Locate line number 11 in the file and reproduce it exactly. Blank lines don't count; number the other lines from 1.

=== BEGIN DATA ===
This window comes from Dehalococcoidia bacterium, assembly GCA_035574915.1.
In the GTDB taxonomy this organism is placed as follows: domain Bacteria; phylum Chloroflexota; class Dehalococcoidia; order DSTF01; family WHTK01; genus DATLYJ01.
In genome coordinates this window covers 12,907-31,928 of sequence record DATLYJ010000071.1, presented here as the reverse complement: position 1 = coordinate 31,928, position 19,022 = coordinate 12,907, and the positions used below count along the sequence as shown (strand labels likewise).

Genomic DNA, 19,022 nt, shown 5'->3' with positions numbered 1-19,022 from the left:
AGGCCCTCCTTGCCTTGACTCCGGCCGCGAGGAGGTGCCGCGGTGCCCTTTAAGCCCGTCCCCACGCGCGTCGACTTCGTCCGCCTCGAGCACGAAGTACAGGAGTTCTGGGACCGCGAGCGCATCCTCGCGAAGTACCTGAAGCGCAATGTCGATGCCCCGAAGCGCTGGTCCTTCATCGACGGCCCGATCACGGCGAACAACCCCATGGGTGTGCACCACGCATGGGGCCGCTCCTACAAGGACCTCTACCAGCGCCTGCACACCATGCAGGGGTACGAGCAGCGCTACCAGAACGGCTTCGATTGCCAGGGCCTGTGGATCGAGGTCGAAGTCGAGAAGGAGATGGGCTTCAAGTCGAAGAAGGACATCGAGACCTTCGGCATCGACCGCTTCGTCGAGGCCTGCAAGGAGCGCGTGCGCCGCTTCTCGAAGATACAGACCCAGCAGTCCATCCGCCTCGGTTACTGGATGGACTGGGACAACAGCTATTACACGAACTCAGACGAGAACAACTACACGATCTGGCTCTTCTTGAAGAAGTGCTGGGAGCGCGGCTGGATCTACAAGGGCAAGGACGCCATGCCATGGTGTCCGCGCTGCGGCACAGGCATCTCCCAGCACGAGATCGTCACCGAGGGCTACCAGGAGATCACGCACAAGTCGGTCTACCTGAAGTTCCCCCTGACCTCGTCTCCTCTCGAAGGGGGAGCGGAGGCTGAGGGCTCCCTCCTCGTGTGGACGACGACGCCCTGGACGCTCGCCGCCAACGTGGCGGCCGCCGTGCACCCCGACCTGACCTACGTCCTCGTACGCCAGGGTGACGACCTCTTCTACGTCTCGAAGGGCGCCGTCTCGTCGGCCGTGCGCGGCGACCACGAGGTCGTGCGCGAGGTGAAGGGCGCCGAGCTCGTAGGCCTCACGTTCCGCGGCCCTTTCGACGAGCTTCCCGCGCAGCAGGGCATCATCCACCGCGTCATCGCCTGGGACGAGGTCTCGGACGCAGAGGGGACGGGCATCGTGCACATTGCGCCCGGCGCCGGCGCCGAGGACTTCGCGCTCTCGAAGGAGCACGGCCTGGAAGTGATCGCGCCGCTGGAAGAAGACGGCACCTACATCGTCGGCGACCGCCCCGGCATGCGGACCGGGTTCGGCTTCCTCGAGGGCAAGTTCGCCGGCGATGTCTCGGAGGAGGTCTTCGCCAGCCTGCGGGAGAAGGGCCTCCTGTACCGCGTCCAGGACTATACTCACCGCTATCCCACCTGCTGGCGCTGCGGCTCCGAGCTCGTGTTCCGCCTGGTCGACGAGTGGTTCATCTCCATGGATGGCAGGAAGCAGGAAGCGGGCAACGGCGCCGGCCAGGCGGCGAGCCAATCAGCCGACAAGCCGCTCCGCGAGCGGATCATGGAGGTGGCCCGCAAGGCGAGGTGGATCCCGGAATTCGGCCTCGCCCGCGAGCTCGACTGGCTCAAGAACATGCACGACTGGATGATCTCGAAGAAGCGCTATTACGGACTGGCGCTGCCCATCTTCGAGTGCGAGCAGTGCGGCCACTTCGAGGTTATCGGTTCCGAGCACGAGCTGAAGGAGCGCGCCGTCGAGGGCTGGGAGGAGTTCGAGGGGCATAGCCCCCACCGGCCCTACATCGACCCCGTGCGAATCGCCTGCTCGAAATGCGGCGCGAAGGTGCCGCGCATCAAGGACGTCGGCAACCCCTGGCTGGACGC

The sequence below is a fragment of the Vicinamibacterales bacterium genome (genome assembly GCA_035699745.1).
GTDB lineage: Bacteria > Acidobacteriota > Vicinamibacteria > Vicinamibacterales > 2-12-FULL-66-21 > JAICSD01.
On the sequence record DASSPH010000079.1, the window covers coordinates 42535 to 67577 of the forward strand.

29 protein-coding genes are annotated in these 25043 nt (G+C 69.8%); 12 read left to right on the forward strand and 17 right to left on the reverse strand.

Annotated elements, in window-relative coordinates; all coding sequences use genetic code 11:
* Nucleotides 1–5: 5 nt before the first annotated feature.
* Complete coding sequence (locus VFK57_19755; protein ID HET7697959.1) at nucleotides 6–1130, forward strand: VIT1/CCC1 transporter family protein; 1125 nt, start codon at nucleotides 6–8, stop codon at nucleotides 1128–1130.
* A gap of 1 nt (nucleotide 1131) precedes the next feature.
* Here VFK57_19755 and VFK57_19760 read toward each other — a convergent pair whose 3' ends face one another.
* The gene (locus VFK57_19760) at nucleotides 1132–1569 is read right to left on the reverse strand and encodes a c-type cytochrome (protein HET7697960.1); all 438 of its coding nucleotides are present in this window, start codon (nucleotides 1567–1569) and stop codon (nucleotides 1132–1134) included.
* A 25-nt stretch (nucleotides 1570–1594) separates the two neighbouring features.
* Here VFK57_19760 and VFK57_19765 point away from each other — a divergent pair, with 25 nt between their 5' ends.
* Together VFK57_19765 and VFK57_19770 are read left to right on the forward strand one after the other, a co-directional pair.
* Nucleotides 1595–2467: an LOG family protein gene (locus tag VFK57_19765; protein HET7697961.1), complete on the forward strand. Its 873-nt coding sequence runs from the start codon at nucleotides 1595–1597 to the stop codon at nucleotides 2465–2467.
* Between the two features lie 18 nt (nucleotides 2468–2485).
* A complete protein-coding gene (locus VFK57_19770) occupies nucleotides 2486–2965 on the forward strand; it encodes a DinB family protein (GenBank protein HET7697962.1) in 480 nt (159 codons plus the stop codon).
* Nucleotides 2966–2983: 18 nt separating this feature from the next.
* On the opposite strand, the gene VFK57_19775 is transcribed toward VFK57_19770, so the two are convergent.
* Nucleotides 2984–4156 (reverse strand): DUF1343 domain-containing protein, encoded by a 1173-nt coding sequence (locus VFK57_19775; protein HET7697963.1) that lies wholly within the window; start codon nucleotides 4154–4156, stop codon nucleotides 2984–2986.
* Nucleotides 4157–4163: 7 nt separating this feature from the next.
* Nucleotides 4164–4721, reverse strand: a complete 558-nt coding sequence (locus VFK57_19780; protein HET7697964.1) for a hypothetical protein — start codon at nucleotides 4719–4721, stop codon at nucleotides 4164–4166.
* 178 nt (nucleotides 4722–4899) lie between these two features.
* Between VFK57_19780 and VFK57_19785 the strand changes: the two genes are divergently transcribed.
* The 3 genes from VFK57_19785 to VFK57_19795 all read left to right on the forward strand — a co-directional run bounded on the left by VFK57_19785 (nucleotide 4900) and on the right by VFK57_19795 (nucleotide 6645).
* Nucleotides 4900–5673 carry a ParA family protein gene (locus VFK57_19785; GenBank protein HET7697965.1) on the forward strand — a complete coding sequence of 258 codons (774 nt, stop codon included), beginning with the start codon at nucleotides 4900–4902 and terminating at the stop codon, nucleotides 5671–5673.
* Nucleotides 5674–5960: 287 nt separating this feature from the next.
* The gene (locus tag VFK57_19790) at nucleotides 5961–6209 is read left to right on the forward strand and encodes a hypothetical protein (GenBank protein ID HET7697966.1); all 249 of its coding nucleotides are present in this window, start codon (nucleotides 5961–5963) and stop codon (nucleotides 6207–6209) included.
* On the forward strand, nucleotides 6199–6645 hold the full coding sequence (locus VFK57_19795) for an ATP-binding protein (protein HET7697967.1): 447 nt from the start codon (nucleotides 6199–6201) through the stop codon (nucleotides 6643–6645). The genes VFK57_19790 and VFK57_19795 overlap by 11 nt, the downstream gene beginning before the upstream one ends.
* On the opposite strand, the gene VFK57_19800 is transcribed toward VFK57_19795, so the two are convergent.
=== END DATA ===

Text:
* Nucleotides 1–5: 5 nt before the first annotated feature.